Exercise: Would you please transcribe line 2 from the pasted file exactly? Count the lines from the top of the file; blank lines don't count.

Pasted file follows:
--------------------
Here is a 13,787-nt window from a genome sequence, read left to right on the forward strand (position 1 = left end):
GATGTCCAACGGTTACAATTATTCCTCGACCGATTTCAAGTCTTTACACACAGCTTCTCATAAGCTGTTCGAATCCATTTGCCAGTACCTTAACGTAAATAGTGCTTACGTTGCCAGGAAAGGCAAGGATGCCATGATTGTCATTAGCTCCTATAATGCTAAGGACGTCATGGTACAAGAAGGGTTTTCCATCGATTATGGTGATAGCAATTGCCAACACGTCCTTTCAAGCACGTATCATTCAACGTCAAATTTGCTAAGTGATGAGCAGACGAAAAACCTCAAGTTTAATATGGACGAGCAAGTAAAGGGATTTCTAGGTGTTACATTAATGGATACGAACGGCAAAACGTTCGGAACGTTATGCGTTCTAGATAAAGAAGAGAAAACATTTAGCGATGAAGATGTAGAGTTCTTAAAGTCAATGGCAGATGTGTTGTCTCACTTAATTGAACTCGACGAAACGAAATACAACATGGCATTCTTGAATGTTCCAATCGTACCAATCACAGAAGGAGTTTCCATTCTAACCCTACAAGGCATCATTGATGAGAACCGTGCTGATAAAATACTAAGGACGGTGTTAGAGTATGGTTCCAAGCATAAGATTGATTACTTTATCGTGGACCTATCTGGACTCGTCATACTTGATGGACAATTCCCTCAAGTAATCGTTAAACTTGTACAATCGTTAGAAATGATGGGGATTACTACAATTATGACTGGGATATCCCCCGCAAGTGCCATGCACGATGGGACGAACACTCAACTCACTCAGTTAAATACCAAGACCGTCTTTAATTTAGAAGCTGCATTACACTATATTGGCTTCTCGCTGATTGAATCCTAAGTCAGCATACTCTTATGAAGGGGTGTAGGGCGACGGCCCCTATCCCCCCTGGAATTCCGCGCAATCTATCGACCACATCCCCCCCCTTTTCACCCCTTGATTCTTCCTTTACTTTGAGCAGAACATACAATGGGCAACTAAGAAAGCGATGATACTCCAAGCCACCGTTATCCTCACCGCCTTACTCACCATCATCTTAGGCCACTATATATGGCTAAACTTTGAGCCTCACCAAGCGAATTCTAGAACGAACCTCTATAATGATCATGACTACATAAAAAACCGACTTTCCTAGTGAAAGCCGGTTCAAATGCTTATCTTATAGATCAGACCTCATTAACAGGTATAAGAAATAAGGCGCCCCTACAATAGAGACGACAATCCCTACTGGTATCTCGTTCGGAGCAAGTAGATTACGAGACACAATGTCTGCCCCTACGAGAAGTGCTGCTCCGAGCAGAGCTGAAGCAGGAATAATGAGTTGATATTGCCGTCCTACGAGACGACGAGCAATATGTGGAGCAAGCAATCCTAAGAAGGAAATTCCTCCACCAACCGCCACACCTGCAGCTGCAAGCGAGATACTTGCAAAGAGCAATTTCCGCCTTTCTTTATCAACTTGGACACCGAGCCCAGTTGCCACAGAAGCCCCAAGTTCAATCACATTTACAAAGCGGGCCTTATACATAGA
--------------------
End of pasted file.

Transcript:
GATGTCCAACGGTTACAATTATTCCTCGACCGATTTCAAGTCTTTACACACAGCTTCTCATAAGCTGTTCGAATCCATTTGCCAGTACCTTAACGTAAATAGTGCTTACGTTGCCAGGAAAGGCAAGGATGCCATGATTGTCATTAGCTCCTATAATGCTAAGGACGTCATGGTACAAGAAGGGTTTTCCATCGATTATGGTGATAGCAATTGCCAACACGTCCTTTCAAGCACGTATCATTCAACGTCAAATTTGCTAAGTGATGAGCAGACGAAAAACCTCAAGTTTAATATGGACGAGCAAGTAAAGGGATTTCTAGGTGTTACATTAATGGATACGAACGGCAAAACGTTCGGAACGTTATGCGTTCTAGATAAAGAAGAGAAAACATTTAGCGATGAAGATGTAGAGTTCTTAAAGTCAATGGCAGATGTGTTGTCTCACTTAATTGAACTCGACGAAACGAAATACAACATGGCATTCTTGAATGTTCCAATCGTACCAATCACAGAAGGAGTTTCCATTCTAACCCTACAAGGCATCATTGATGAGAACCGTGCTGATAAAATACTAAGGACGGTGTTAGAGTATGGTTCCAAGCATAAGATTGATTACTTTATCGTGGACCTATCTGGACTCGTCATACTTGATGGACAATTCCCTCAAGTAATCGTTAAACTTGTACAATCGTTAGAAATGATGGGGATTACTACAATTATGACTGGGATATCCCCCGCAAGTGCCATGCACGATGGGACGAACACTCAACTCACTCAGTTAAATACCAAGACCGTCTTTAATTTAGAAGCTGCATTACACTATATTGGCTTCTCGCTGATTGAATCCTAAGTCAGCATACTCTTATGAAGGGGTGTAGGGCGACGGCCCCTATCCCCCCTGGAATTCCGCGCAATCTATCGACCACATCCCCCCCCTTTTCACCCCTTGATTCTTCCTTTACTTTGAGCAGAACATACAATGGGCAACTAAGAAAGCGATGATACTCCAAGCCACCGTTATCCTCACCGCCTTACTCACCATCATCTTAGGCCACTATATATGGCTAAACTTTGAGCCTCACCAAGCGAATTCTAGAACGAACCTCTATAATGATCATGACTACATAAAAAACCGACTTTCCTAGTGAAAGCCGGTTCAAATGCTTATCTTATAGATCAGACCTCATTAACAGGTATAAGAAATAAGGCGCCCCTACAATAGAGACGACAATCCCTACTGGTATCTCGTTCGGAGCAAGTAGATTACGAGACACAATGTCTGCCCCTACGAGAAGTGCTGCTCCGAGCAGAGCTGAAGCAGGAATAATGAGTTGATATTGCCGTCCTACGAGACGACGAGCAATATGTGGAGCAAGCAATCCTAAGAAGGAAATTCCTCCACCAACCGCCACACCTGCAGCTGCAAGCGAGATACTTGCAAAGAGCAATTTCCGCCTTTCTTTATCAACTTGGACACCGAGCCCAGTTGCCACAGAAGCCCCAAGTTCAATCACATTTACAAAGCGGGCCTTATACATAGA